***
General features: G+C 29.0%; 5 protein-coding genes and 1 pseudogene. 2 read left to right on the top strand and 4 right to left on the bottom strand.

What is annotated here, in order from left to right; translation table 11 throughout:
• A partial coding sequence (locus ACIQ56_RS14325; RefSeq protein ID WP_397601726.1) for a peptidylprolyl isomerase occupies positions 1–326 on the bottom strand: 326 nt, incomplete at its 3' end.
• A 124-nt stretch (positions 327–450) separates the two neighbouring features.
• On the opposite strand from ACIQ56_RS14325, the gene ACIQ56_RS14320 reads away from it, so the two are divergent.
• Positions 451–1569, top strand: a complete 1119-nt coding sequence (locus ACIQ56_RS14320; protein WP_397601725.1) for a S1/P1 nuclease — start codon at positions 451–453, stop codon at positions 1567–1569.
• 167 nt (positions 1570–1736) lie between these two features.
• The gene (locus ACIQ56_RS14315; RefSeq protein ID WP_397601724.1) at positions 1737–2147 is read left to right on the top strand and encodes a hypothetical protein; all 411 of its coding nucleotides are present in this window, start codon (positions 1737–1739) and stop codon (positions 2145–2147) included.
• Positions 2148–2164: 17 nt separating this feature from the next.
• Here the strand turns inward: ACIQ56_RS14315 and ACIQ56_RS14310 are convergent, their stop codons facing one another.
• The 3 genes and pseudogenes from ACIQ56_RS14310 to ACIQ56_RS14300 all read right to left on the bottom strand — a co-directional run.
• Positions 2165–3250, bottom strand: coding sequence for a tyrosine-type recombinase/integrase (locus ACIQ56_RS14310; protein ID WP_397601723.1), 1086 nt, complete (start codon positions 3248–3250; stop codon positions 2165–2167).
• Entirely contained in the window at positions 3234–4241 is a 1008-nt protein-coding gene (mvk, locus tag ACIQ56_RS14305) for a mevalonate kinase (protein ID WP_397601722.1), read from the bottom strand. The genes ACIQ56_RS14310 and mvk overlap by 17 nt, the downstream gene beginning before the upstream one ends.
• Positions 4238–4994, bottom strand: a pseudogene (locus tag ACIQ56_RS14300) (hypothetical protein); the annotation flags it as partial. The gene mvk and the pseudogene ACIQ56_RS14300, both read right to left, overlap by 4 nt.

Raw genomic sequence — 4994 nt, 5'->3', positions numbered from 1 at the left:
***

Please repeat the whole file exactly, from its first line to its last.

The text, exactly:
General features: G+C 29.0%; 5 protein-coding genes and 1 pseudogene. 2 read left to right on the top strand and 4 right to left on the bottom strand.

What is annotated here, in order from left to right; translation table 11 throughout:
• A partial coding sequence (locus ACIQ56_RS14325; RefSeq protein ID WP_397601726.1) for a peptidylprolyl isomerase occupies positions 1–326 on the bottom strand: 326 nt, incomplete at its 3' end.
• A 124-nt stretch (positions 327–450) separates the two neighbouring features.
• On the opposite strand from ACIQ56_RS14325, the gene ACIQ56_RS14320 reads away from it, so the two are divergent.
• Positions 451–1569, top strand: a complete 1119-nt coding sequence (locus ACIQ56_RS14320; protein WP_397601725.1) for a S1/P1 nuclease — start codon at positions 451–453, stop codon at positions 1567–1569.
• 167 nt (positions 1570–1736) lie between these two features.
• The gene (locus ACIQ56_RS14315; RefSeq protein ID WP_397601724.1) at positions 1737–2147 is read left to right on the top strand and encodes a hypothetical protein; all 411 of its coding nucleotides are present in this window, start codon (positions 1737–1739) and stop codon (positions 2145–2147) included.
• Positions 2148–2164: 17 nt separating this feature from the next.
• Here the strand turns inward: ACIQ56_RS14315 and ACIQ56_RS14310 are convergent, their stop codons facing one another.
• The 3 genes and pseudogenes from ACIQ56_RS14310 to ACIQ56_RS14300 all read right to left on the bottom strand — a co-directional run.
• Positions 2165–3250, bottom strand: coding sequence for a tyrosine-type recombinase/integrase (locus ACIQ56_RS14310; protein ID WP_397601723.1), 1086 nt, complete (start codon positions 3248–3250; stop codon positions 2165–2167).
• Entirely contained in the window at positions 3234–4241 is a 1008-nt protein-coding gene (mvk, locus tag ACIQ56_RS14305) for a mevalonate kinase (protein ID WP_397601722.1), read from the bottom strand. The genes ACIQ56_RS14310 and mvk overlap by 17 nt, the downstream gene beginning before the upstream one ends.
• Positions 4238–4994, bottom strand: a pseudogene (locus tag ACIQ56_RS14300) (hypothetical protein); the annotation flags it as partial. The gene mvk and the pseudogene ACIQ56_RS14300, both read right to left, overlap by 4 nt.

Raw genomic sequence — 4994 nt, 5'->3', positions numbered from 1 at the left: